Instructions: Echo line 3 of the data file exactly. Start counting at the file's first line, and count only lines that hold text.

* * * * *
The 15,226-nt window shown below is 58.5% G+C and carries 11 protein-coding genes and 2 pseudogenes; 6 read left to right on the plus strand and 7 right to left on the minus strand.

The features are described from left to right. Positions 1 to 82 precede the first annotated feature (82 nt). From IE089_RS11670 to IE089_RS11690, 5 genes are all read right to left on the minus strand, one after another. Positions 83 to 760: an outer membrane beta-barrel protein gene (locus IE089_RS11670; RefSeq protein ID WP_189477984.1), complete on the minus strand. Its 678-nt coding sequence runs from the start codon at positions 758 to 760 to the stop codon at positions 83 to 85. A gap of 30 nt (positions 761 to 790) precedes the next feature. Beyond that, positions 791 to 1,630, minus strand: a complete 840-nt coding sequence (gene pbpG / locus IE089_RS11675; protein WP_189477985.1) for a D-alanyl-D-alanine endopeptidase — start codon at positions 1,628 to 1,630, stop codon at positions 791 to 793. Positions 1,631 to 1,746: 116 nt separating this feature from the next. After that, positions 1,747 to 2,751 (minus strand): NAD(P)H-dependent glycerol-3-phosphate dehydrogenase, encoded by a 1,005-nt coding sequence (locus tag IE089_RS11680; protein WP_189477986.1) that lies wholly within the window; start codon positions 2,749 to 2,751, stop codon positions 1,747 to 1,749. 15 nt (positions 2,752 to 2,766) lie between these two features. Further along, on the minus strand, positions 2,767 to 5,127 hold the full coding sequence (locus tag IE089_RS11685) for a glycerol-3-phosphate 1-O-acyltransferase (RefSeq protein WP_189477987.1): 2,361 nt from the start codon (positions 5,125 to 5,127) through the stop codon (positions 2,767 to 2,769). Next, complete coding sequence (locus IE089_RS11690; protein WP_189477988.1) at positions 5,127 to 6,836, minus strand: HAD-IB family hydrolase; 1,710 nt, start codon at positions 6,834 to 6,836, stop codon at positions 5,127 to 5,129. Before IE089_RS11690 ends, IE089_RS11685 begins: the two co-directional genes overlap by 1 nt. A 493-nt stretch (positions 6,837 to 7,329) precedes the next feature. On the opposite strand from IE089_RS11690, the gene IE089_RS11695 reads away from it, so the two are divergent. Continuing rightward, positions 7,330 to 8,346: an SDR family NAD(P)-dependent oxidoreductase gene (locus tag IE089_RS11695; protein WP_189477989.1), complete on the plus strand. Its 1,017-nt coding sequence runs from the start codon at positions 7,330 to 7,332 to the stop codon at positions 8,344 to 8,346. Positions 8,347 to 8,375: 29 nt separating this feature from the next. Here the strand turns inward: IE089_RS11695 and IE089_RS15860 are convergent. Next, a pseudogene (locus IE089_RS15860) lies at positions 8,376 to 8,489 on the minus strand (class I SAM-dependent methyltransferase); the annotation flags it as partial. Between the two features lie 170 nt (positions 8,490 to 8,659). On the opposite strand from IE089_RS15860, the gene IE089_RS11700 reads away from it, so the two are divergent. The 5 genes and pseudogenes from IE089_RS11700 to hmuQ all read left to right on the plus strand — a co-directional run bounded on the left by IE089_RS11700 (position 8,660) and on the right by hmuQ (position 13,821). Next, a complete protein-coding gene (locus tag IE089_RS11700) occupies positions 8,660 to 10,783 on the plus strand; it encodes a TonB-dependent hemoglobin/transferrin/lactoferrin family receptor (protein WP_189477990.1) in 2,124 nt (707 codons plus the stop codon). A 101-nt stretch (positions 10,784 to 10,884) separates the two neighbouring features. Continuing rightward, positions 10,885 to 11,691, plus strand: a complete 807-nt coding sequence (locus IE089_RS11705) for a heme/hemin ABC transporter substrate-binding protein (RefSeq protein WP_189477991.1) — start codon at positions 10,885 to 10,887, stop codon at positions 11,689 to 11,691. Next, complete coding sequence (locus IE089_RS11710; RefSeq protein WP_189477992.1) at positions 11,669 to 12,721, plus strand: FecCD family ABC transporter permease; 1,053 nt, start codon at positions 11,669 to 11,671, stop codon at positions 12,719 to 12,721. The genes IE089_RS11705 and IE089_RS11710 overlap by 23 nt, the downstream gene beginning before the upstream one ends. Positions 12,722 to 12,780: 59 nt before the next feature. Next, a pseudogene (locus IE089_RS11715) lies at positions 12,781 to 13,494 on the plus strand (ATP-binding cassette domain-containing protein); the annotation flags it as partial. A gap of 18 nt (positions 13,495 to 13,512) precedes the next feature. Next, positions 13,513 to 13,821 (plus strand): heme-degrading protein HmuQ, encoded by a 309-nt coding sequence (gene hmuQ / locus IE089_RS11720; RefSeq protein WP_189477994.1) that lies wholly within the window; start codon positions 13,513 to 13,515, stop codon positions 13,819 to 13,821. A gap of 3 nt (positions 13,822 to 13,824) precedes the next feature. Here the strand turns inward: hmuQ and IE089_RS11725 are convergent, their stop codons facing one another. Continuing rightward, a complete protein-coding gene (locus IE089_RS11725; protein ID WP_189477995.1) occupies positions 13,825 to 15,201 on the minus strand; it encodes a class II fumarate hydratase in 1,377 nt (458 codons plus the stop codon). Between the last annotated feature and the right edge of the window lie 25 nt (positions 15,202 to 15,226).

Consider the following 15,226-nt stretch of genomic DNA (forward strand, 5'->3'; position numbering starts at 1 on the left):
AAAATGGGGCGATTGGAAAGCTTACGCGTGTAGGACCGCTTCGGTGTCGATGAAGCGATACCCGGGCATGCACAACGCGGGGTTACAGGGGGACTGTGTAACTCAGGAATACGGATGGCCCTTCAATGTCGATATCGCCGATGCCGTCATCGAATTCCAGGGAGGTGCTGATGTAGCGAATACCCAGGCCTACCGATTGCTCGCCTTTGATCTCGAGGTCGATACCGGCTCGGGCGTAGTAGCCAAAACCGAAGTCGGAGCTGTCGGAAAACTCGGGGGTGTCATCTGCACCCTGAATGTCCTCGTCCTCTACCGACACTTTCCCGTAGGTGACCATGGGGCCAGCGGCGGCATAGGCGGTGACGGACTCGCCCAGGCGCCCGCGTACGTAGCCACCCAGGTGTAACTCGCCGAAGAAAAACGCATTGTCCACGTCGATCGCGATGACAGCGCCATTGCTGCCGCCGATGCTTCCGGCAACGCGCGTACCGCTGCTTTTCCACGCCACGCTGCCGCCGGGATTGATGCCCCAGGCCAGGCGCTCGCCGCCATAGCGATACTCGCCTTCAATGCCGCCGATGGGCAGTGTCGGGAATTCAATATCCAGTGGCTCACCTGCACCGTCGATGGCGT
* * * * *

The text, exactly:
Consider the following 15,226-nt stretch of genomic DNA (forward strand, 5'->3'; position numbering starts at 1 on the left):